G. Thomas Tanselle, Descriptive Bibliography.

Cover for Tanselle, Descriptive Bibliography book showing an edited typewritten page in the background

G. Thomas Tanselle, Descriptive Bibliography. Charlottesville: The Bibliographical Society of the University of Virginia, 2020. 609 pp + reprint of A Sample of Bibliographical Description with Commentary, ISBN: 978-1883631192, US$60.

Descriptive Bibliography embodies G. Thomas Tanselle’s lifelong dedication and significant, enviable contributions to the discipline; and its content amounts to a cornucopia of bibliographical delights for those seeking to learn, reinforce or revisit what descriptive bibliography is and its “role as history and biography” (page 28), such as from aspiring higher-degree students, early- to mid-career scholars, to researchers from adjacent disciplines, such as library cataloguing, whose work exists tangentially to, or intermixes with, that of bibliographers. The book’s objective to “offer a comprehensive guide to descriptive bibliography” (page ix), though limited to printed books, is without doubt (and, given the author, predictably) achieved.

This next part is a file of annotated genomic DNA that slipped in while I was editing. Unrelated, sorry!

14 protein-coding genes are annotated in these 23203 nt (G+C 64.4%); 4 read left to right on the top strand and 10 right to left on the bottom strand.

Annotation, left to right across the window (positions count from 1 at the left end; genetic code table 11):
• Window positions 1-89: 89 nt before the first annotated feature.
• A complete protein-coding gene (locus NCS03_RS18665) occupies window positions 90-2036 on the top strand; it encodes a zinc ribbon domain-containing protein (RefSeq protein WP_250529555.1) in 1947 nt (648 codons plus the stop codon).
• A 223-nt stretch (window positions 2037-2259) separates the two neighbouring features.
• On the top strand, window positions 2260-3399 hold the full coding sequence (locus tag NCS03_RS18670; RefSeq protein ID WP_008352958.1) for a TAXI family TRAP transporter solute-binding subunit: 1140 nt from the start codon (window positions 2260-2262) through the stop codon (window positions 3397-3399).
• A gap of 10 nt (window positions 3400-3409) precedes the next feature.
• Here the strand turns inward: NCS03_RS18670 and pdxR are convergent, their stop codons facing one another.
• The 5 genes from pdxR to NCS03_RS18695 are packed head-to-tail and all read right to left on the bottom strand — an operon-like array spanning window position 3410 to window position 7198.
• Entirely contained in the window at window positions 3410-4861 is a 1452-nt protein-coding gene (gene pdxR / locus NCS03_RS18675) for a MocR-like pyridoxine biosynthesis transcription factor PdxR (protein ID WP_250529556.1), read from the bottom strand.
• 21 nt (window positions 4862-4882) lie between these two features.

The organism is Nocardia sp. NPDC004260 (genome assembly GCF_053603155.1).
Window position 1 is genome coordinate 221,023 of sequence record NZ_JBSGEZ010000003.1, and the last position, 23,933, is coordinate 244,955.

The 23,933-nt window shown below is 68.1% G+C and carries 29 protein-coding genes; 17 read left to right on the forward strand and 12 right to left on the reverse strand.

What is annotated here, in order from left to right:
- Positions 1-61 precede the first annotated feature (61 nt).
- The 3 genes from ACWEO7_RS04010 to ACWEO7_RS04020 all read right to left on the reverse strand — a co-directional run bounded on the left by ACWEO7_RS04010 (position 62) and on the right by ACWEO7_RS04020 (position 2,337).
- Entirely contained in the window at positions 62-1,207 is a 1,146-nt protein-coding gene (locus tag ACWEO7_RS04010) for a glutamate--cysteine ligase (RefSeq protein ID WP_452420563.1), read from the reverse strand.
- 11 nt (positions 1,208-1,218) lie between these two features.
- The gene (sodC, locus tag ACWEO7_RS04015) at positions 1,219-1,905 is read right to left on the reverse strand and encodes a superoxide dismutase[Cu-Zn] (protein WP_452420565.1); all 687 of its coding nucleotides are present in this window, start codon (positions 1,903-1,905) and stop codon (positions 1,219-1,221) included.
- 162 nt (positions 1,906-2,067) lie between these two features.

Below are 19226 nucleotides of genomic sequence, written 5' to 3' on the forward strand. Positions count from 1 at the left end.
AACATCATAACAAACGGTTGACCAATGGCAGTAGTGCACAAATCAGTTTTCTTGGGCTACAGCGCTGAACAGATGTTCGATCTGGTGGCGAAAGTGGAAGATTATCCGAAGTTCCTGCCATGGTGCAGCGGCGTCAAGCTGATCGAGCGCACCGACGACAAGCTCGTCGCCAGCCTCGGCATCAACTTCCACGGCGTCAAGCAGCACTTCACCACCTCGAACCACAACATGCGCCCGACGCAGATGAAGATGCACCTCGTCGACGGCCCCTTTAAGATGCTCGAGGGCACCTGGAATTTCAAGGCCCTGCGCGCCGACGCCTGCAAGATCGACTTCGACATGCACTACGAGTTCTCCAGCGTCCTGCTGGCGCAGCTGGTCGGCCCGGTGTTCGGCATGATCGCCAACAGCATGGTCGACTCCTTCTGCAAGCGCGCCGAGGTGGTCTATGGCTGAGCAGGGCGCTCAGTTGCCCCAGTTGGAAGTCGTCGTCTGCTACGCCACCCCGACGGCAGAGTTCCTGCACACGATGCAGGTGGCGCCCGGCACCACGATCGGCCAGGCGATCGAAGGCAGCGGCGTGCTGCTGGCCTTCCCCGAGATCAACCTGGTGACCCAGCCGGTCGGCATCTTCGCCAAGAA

While Tanselle implicitly celebrates his forty-year bibliographical scholarship with this publication, he acknowledges in his preface Fredson Bowers’s Principles of Bibliographical Description (1949) as the “fullest previous treatment” of descriptive bibliography and that his collection of essays is not just a replacement but also a companion to Bowers’s Principles (page ix). Where Tanselle departs from Bowers is his “rethinking and redefinition” of basic concepts such as ideal copy, and provision of a “simpler and more logical system for noting inserted leaves in collation formulas” and “more detailed suggestions for describing paper, type, non-letterpress material, and publishers’ bindings”; furthermore, Tanselle organises his discussion according to principles and practices relevant to all periods of book production, rather than Bowers’s temporal segregation according to the fifteenth, eighteenth and nineteenth–twentieth centuries (page x). Besides the preliminaries (preface) and end matter (appendix and index), Tanselle’s Descriptive Bibliography is divided into two sections comprising essays previously published in bibliographical journals from 1966 to 2006; these sections are thematically, not chronologically, arranged and all essays conclude with postscripts. The first section includes five essays “on general topics”: “A Description of Descriptive Bibliography” (1992); “Descriptive Bibliography and Library Cataloguing” (1977); “Ideal Copy” (1980); “Edition, Impression, Issue, and State” (1975); “Tolerances” (1968). The second section features eight essays and is more bibliographically specific, addressing components of physical books and their production: “Transcription and Collation” (1985); “Format” (2000); “Paper” (1971); “Typography and Layout” (1966); “Typesetting and Presswork” (1999); “Non-Letterpress Material” (1982); “Publishers’ Bindings, Endpapers, and Jackets” (1967–2006); and “Arrangement” (1984). Included in the appendix are a sample bibliography description with commentary (also supplied as hard-copy reprint) and a comprehensive bibliography of literature of descriptive bibliography.